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undergraduate degree in politics from princeton university and earn his law degree from georgetown university. following chair powell's address, we will have a q&a session with distinguished questioners from the club. this conversation is on the record as we have media on the line. the virtual floor is yours. >> thank you and good afternoon everyone. today i will discuss the state of our labor market from the recent past to the present and then over the longer term. a strong labor market that is sustained for an extended period can deliver substantial economic and social benefits including higher employment and income levels, improved and expanded job opportunities, narrower economic disparities and healing of the entrance -- entrenched damage inflicted by past recessions at present, we are a
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long way from such a labor market. fully realizing the benefits of a strong labor market will take a continued support from both near-term policy and long-running investments so that all those seeking jobs have the skills and opportunities that will enable them to contribute to and share in the benefits of prosperity. we need only look to february of last year to see how beneficial a strong labor market can be. the overall unemployment rate was 3.5%. the lowest in a half-century. the unemployment rate for african americans reached historical lows. prime age labor force participation was the highest in over a decade. a high proportions of health -- households saw jobs as plentiful. overall wage growth was moderate but wages were rising rapidly for earners on the lower end of the scale. these encouraging statistics were reaffirmed and given voice
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by those we met and conferred with including the community labor and business leaders, retirees, students and others. we met with during the events we conducted in 2019. many of these gains had emerged only in the later years of the expansion. the labor force participation rate had been steadily declining from 2008 to 2015 even as the recovery from the global financial crisis unfolded. in 2015, prime age labor force participation, which i focus on because it is not significantly affected by the aging of the population, reached its lowest level in 30 years even as the on employment rate declined to a relatively low 5%. also concerning was that much of the decline and participation up to that point had been concentrated in the population without a college degree. at that time, many forecasters worried that globalization and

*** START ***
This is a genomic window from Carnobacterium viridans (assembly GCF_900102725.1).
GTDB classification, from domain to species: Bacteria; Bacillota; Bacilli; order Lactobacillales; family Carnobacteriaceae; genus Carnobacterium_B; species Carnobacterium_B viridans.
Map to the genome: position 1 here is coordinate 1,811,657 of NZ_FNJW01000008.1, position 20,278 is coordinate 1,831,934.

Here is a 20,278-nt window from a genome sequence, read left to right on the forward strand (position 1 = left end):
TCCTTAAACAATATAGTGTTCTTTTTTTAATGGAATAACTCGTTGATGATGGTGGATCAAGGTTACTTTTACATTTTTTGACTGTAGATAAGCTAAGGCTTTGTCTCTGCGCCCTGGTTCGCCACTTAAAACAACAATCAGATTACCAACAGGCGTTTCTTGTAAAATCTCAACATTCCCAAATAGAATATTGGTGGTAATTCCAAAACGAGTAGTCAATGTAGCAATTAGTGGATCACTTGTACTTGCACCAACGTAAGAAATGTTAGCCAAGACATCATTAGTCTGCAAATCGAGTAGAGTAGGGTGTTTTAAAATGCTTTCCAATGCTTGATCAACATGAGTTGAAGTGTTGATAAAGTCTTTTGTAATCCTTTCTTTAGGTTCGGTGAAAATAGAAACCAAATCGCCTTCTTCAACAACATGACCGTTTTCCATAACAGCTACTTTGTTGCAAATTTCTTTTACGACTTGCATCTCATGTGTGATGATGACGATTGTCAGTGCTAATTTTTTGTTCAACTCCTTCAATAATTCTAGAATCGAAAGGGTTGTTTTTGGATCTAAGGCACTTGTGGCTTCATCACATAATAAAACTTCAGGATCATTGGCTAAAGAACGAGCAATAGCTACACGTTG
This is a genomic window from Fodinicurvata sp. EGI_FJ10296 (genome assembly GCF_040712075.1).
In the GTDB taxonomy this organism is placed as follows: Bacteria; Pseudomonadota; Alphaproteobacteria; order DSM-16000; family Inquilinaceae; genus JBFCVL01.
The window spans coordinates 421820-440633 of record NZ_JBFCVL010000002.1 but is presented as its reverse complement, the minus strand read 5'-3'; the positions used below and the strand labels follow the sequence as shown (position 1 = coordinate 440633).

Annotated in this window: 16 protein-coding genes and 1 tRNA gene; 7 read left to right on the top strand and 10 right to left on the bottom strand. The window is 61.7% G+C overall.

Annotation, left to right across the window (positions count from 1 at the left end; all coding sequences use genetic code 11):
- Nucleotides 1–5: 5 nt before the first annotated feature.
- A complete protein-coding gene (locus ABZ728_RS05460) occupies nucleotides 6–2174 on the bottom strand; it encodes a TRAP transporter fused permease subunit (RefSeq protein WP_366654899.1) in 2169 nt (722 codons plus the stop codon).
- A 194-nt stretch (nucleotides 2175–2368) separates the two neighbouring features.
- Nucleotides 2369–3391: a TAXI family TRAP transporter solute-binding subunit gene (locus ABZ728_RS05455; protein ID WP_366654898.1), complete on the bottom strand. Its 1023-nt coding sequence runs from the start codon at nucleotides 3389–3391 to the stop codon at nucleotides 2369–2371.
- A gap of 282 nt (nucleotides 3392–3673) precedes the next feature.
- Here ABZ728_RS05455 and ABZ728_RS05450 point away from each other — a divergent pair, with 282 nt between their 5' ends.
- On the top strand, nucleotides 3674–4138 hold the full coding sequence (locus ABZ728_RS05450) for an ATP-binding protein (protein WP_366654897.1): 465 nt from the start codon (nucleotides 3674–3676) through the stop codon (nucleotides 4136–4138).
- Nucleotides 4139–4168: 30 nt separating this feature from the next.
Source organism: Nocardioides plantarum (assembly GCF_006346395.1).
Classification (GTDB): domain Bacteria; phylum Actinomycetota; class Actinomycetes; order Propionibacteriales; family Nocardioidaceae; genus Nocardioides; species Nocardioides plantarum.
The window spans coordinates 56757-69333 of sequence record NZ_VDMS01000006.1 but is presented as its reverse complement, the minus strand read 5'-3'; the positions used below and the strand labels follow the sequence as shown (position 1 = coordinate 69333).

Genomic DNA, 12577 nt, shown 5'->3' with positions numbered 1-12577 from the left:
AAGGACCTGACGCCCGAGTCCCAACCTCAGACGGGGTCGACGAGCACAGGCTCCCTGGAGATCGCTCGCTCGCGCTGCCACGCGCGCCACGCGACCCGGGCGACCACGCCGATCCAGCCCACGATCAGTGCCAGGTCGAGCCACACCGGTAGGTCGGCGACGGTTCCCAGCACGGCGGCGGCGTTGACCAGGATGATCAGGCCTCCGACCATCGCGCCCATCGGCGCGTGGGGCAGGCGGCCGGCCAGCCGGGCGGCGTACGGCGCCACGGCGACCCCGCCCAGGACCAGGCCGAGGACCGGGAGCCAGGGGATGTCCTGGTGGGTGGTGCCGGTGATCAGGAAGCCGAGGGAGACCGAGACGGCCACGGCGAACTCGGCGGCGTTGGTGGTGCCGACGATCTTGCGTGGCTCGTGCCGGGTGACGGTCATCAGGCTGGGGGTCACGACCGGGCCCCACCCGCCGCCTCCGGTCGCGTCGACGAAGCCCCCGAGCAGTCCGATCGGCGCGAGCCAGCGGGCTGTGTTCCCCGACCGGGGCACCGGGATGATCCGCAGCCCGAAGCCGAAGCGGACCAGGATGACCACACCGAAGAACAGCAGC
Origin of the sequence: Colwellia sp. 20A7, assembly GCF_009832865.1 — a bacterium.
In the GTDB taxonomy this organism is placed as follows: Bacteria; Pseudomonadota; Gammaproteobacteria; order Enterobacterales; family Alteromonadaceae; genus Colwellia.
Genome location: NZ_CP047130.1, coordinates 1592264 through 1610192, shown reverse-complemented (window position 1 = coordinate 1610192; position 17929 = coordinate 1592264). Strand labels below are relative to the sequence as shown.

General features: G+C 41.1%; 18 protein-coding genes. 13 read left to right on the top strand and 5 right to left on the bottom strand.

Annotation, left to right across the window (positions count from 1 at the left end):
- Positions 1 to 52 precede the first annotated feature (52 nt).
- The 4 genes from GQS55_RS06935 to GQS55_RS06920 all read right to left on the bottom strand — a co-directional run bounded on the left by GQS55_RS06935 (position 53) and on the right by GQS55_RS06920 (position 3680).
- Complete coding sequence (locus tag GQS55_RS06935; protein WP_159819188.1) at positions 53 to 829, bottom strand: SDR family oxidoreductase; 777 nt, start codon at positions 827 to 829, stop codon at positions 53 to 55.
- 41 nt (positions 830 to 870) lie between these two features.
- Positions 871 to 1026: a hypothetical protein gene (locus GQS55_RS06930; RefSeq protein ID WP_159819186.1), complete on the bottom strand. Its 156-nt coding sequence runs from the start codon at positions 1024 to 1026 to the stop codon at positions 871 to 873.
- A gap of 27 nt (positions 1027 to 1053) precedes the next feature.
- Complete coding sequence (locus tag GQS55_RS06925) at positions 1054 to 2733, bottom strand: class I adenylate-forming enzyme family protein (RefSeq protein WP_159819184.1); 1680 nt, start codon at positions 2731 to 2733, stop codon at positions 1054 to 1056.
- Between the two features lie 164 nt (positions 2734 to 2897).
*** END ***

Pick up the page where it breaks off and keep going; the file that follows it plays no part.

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technological change might have permanently reduced job opportunities for these individuals and that as a result there might be limited scope for participation to recover. fortunately the participation rate after 2015 consistently outperformed expectations and by the beginning of 2020 the prime age participation rate had fully reversed its decline from the 2008 to 2015 period. moreover, gains and participation were concentrated among people without a college degree. even that u.s. labor force participation has lagged relative to other advanced economy nations, this progress was especially welcome. we also saw a faster wage growth for low earners once the labor market had strengthened sufficiently. nearly six years into the recovery, wage growth for the lowest earning quartile had been persistently modest and well below the pace enjoyed by other workers.